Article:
And why then take advantage of Houellebecq's work to engage in this criticism of capitalism? Yes, because Houellebecq's novels are still based in an economic universe. The characters talk about economics and many of their actions are spurred by economic thinking and by the ideology of competition. How this then takes place is particularly evident in the essay's five subchapters, which interpret the oeuvre from different perspectives such as «the individual» and «the company» as well as using different economic thinking, ranging from Alfred Marshall to John Keynes. The quotes are queued. Both from Houellebecq's works but also from a wealth of other sources.

Maris' book is a thunderbolt against the money machinery. An emergency call before it all crashes.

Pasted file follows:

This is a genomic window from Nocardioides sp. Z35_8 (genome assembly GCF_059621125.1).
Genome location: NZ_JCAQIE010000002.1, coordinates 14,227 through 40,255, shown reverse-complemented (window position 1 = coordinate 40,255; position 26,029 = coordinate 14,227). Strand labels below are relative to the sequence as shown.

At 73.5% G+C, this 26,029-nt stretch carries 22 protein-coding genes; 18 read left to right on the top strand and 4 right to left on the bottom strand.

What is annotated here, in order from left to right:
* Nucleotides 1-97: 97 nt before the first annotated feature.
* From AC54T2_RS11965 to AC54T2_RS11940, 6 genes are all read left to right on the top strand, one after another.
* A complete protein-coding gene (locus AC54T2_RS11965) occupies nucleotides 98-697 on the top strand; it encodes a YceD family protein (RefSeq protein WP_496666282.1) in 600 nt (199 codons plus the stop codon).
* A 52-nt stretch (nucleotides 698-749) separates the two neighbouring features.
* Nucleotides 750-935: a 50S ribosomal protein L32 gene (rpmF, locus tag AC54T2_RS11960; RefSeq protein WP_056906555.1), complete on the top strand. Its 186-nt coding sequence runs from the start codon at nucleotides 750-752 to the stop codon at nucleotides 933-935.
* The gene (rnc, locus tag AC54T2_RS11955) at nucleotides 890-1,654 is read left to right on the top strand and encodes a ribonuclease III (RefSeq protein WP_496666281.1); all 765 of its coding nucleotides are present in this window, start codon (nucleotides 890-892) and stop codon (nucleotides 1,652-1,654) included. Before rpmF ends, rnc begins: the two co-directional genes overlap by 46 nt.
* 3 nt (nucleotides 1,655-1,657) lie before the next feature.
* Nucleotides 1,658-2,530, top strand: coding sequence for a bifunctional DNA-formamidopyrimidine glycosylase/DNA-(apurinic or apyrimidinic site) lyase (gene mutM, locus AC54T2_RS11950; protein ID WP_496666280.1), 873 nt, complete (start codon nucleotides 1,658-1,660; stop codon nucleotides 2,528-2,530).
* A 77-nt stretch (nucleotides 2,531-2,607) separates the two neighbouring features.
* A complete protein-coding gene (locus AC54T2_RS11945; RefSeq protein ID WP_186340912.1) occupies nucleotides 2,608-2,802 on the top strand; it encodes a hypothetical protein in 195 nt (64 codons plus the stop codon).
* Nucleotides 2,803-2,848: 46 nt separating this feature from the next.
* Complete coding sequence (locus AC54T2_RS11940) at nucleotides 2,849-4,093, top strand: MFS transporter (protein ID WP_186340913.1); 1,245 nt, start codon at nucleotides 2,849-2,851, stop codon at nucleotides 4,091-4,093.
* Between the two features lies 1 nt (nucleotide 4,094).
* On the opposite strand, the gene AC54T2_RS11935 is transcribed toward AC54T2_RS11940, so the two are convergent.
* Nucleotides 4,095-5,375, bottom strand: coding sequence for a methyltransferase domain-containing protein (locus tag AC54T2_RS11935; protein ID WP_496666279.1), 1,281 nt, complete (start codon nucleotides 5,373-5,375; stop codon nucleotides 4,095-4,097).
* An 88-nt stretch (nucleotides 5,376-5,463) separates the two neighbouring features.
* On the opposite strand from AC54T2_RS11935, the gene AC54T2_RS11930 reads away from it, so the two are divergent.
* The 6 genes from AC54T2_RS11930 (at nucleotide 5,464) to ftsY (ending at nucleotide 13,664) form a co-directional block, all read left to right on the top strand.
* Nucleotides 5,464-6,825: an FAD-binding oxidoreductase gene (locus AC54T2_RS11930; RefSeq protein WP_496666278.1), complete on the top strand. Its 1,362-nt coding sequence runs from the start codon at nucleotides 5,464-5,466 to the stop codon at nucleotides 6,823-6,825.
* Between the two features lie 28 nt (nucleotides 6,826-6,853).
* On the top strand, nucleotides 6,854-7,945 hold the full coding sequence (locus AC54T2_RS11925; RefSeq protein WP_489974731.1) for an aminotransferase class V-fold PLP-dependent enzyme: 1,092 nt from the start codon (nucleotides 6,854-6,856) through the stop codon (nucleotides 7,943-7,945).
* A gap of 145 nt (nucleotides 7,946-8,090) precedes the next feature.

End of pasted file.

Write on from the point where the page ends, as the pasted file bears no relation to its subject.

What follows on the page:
The eternal dissatisfaction. It is a fabulous literary critique that Maris conducts. And he does it well and insistently. Maybe in places it will be plentiful right word-sound when it sounds, for example, «the company is the kingdom of the voluntary slave». Often, however, the reasoning is compelling and insightful. When we as employees become part of a company, we also enter a battle zone. We adhere to a particular logic, and this logic will gradually affect more parts of our lives. The logic is primarily driven by the market's basic conditions, which are the struggle for survival. The company's hierarchical structure ensures the fighting logic and is strengthened by the notion of equilibrium, ie that at some point we achieve a total uniformity between supply and demand, and where both company and consumers are satisfied. The downside is that this equilibrium and satisfaction never occurs, and this becomes the company's monotome driving force, whose imprint could be called the innovation. Just think of a new boss who must always seek to make his mark on the company. "The lifeline of capitalism is the eternal dissatisfaction," writes Maris, and it is this very dissatisfaction that is the raison d'être of the chief job. With each new boss, new initiatives, new innovation, new procedures must be launched. It must be the primary driving force of any boss to look at the numbers and see what we can change, for change, we must. If we do not change, we will not lead. Maris paraphrases the growth theorist Joseph Schumpeter (1883–1950) and calls it «the creative destruction», and under Scandinavian skies this destruction has been expressed in the form of increasing jjøfication, whose foremost task is to measure and weigh any procedure and work routine to optimize but also to maintain lasting dissatisfaction.